Many of my students are not enrolled in the Faculty of Arts and Humanities. Some of them will never take another English course again at Western. I’ll close by quoting one of my three kinesiology students. These three have finished their degrees; they’re taking courses they need for applications to the graduate program in physiotherapy. Here’s what Marcus has to say about what he’s gained from the study of literature:
The main thing that I got out of English 1020 this semester was a different perspective with respect to literature compared to the strictly factual based views science courses generally require. This viewpoint forces me to tap into a more creative side in order to generate my own interpretation of the text. …By studying these works in greater detail and flexing the creative muscles I have really gained an appreciation of what good writing is... I think that in order to be successful in any workplace this creativity and ability to read between the lines is a valuable asset and often is forgotten in science programs. Without an active imagination, none of us will come up with adequate responses to the complex challenges facing us today. The best place to foster that imagination is in the Faculty of Arts and Humanities.
Alison Conway specializes in Restoration and eighteenth-century literature and culture, feminist theory, and the history of the novel. Conway was the 2012 recipient of the Graham and Gale Wright Distinguished Scholar Fellowship and is also the previous recipient of the Marilyn Robinson Award for Excellence in Teaching.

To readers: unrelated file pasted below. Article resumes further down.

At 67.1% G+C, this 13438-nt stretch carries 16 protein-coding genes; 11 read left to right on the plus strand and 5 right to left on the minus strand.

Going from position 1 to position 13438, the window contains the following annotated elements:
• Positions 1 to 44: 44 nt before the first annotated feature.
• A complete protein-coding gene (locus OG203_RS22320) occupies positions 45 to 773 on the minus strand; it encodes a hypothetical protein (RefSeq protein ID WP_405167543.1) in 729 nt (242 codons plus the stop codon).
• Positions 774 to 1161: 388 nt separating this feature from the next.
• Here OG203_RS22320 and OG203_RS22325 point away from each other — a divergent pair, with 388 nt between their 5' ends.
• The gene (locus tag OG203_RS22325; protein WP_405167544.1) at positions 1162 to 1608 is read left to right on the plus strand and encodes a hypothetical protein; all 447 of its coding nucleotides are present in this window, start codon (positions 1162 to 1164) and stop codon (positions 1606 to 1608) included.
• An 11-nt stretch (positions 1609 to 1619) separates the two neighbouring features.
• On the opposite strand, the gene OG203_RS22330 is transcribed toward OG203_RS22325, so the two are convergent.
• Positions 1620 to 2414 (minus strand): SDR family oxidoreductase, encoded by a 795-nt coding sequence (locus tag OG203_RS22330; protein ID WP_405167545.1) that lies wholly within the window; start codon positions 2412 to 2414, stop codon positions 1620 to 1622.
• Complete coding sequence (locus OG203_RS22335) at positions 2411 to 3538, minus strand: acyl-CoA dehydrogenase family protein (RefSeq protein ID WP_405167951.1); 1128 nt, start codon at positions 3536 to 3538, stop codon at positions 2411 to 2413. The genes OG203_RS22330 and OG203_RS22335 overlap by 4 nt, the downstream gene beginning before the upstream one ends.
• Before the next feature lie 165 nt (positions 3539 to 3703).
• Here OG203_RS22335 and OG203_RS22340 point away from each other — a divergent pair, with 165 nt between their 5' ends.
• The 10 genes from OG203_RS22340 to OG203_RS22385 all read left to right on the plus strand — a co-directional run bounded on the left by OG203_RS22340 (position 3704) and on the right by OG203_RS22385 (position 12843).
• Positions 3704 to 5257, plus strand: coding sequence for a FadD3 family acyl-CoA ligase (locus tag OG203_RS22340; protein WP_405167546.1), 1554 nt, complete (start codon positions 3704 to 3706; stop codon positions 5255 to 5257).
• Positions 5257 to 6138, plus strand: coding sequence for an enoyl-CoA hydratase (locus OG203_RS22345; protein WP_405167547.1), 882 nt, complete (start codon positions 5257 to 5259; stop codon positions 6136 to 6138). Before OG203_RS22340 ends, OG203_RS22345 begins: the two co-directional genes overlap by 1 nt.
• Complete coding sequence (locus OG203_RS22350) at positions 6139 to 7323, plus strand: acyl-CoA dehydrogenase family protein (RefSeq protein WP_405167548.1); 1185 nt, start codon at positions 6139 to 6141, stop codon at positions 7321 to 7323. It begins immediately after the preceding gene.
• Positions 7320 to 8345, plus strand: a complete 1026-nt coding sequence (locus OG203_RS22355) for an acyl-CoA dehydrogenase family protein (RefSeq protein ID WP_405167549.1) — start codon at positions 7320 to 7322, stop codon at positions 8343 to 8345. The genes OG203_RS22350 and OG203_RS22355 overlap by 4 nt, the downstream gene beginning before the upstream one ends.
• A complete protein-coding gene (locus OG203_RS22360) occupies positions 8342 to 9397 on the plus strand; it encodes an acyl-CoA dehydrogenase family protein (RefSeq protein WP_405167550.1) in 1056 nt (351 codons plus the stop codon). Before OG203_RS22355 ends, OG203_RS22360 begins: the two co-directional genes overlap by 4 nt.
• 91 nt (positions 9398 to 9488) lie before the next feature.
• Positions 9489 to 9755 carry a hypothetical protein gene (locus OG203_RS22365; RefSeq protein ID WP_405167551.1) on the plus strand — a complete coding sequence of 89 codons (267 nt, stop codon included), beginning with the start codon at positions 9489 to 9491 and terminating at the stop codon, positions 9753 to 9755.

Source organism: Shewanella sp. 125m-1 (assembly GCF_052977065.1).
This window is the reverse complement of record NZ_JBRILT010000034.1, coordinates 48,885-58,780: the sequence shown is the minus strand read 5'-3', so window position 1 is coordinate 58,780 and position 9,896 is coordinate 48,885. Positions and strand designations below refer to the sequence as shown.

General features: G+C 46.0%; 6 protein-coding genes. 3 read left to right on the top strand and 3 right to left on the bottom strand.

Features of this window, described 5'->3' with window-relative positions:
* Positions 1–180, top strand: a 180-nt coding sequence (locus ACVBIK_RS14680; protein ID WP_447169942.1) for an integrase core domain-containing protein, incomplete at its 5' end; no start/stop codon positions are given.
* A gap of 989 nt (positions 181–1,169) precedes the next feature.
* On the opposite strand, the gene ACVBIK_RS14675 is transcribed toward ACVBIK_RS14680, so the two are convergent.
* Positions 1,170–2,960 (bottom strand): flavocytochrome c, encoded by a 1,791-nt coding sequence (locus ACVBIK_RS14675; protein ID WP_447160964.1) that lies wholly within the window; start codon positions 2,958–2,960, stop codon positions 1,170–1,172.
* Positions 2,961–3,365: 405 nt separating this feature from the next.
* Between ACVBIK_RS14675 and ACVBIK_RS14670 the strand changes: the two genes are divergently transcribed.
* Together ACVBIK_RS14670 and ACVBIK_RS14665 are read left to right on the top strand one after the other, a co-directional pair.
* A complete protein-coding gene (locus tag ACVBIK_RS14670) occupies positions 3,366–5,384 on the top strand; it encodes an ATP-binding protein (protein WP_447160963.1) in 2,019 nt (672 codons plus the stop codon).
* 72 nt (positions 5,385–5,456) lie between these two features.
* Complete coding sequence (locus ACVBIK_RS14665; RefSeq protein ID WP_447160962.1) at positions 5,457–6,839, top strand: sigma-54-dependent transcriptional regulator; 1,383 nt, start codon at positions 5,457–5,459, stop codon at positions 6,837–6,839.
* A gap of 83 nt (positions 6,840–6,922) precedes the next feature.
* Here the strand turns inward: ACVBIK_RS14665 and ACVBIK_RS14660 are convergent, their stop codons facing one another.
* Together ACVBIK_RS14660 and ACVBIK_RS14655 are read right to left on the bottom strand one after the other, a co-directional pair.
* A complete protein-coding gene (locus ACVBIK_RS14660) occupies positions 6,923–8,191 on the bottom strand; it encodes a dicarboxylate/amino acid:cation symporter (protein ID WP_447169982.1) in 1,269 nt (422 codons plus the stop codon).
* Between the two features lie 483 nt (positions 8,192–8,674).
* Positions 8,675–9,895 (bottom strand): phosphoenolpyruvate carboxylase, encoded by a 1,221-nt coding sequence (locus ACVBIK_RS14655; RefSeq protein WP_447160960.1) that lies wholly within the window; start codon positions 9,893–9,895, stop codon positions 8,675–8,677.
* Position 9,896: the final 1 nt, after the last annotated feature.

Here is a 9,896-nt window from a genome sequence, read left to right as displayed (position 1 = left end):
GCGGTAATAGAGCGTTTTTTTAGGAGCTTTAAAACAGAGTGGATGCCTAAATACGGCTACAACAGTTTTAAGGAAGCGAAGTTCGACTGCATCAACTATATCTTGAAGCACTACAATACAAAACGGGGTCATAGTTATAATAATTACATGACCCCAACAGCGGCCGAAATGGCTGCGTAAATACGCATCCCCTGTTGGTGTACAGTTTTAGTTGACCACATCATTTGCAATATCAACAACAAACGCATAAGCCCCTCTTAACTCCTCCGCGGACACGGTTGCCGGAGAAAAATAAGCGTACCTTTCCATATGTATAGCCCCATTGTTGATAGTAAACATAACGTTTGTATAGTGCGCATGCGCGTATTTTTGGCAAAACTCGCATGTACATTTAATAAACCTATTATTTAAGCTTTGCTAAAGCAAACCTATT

Patrick Mahon, Department of Visual Arts
I got my first pair of glasses when I was three years old. Apparently, I had what was called in the 1950s and perhaps still is, a “lazy eye,” a condition that causes double vision. That ostensible cross-eyed effect is sometimes represented in film as a layering of images as if in motion, suggesting that double vision looks similar to something seen by one who has just been bonked on the head! I remember as a somewhat older child, encountering more than one such “roving” image on television, including in a case where an animal (a lion?) experienced the sort of confused vision that resembled what my wandering eye afforded me. In my case, though, the hallucinatory image world occurred, you might say, “naturally,” without the dramatic incidents that seemed to befall people and animals on TV.